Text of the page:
Cold Creek Manor (September 30/03)
It's interesting that the folks behind Cold Creek Manor's marketing campaign are trying to trick people into thinking it's a mystery/thriller, somewhere along the lines of The Sixth Sense, because it's really not. At all. The film actually marks the return of that cheesy "psychopath from Hell" genre that was so popular in the '90s, with films like The Hand that Rocks the Cradle and Pacific Heights. Now, I'll admit that I have something of a soft spot for flicks of that ilk, so just keep that in mind as you progress through the review.
The film stars Dennis Quaid and Sharon Stone as Cooper and Leah Tilson, a successful couple with two kids (played by Kristen Stewart and Ryan Wilson) that decide to move out into the country. They find a sprawling mansion that seems to good to be true, and promptly purchase it. Everything's fine and dandy, until a former resident of the house named Dale Massie (Stephen Dorff) shows up and essentially bullies Cooper into hiring him as a handyman. After a series of bizarre occurrences (including a snake infestation and the mysterious death of the family horse), Cooper wisely discharges Dale from his position - but the Tilson's troubles are just beginning.
At the helm of Cold Creek Manor is Mike Figgis, a truly odd choice - especially when you consider his body of work. Flicks like Timecode and Leaving Las Vegas don't exactly scream out mainstream entertainment, so his presence behind the camera here is truly baffling. It might have made sense if Cold Creek Manor was, you know, a good movie but this is about as silly as thrillers get (it's the kind of movie that, during the final showdown between the good guy and the bad guy, the bad guy talks just long enough for the good guy to come up with a plan to extricate himself from the situation). While the movie remains watchable throughout, it's hard not to groan at some of the incredibly over-the-top moments - most notably Dorff's entire performance. Though he's never exactly been a subtle actor, Dorff usually manages to reign in his more theatrical tendencies and save the histrionics for apt moments. There's nothing understated about the character of Dale Massie, a psycho so sinister even the way he smokes is threatening.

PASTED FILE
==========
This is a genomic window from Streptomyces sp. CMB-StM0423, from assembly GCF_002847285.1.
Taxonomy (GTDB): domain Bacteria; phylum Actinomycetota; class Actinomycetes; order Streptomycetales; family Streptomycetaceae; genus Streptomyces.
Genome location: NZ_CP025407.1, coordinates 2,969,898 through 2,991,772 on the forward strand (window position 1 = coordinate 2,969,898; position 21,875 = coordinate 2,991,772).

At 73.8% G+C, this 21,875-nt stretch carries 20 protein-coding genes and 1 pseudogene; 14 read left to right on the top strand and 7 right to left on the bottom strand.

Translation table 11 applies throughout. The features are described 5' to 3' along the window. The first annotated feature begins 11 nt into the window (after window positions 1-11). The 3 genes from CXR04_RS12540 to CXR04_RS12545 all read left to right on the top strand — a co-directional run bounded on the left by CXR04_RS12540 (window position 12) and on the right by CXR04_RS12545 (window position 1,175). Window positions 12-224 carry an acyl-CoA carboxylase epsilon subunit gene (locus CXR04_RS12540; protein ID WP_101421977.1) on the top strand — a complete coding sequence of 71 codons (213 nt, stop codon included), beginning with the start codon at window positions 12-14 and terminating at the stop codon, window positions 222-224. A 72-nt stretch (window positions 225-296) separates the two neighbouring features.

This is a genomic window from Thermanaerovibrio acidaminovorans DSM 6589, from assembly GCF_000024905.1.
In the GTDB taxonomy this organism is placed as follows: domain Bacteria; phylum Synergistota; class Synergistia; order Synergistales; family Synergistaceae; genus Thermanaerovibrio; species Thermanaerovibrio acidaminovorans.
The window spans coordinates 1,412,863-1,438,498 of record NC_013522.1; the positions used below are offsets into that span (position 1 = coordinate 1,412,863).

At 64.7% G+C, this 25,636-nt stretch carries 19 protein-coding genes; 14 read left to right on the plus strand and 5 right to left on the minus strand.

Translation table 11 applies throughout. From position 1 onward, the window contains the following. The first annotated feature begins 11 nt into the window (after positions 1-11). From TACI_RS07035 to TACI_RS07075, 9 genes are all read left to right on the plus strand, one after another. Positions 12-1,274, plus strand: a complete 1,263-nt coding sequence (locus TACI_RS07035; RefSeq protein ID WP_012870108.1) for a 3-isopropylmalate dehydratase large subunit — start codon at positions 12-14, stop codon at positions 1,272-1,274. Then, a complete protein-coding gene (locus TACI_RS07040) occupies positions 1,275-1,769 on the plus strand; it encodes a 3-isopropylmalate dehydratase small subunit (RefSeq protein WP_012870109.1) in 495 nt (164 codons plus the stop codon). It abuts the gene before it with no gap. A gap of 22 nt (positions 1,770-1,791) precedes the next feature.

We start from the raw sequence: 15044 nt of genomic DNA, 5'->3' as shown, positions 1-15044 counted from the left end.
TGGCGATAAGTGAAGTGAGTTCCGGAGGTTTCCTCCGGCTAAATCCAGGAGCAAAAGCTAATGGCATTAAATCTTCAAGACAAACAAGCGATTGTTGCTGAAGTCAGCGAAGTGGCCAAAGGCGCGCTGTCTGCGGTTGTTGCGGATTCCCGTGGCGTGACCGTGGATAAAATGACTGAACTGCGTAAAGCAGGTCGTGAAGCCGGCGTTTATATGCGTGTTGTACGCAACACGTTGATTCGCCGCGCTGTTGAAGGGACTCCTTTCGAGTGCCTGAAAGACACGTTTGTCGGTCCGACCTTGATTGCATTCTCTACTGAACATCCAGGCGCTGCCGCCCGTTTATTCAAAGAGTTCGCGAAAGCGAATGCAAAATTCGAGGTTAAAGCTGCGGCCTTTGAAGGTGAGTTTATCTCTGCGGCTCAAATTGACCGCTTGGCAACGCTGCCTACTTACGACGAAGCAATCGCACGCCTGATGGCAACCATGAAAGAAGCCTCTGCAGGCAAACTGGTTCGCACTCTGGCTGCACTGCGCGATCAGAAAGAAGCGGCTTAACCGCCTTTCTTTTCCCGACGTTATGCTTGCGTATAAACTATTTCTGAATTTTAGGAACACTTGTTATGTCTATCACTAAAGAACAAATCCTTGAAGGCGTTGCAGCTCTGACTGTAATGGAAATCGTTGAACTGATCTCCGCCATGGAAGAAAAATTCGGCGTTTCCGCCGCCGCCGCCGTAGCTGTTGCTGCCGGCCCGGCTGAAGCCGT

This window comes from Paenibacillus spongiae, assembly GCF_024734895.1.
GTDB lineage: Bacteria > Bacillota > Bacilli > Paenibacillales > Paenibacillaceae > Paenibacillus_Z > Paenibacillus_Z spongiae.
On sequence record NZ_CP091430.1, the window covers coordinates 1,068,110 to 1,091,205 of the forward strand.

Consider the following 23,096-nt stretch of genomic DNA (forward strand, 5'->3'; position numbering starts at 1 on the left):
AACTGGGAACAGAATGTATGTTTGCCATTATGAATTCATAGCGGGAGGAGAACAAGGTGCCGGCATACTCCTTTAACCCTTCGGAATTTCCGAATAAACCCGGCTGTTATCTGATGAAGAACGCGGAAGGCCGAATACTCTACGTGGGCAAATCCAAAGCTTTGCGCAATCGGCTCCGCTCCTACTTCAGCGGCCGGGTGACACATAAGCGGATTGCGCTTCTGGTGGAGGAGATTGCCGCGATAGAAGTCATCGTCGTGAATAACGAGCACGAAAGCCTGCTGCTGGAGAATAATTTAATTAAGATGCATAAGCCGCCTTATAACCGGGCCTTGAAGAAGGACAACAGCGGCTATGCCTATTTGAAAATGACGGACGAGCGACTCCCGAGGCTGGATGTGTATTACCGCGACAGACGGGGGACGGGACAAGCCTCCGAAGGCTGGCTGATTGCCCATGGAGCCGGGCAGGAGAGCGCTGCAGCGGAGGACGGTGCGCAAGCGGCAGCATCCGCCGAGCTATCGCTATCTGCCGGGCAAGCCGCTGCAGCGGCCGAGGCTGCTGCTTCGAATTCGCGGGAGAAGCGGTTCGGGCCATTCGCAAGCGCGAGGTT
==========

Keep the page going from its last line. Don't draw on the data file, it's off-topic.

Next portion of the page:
On the other side of the spectrum is Quaid, who once again gives a compelling and interesting performance. Though his Cooper is a tad more inquisitive than he should be - after the whole dead-horse thing, it'd be reasonable to expect he'd head for the hills - Quaid nevertheless turns the character into a likeable figure that we're rooting for. He's perhaps a little too likeable; the difference between Cooper and Dale is essentially the difference between good and evil, with zero shades of gray. The same can be said of the rest of the movie, which remains fairly entertaining throughout - but also straddles the line between being merely predictable and all-out ludicrous. Depending on your tolerance for such films, it'll either be easy or difficult to accept this unabashedly absurd story.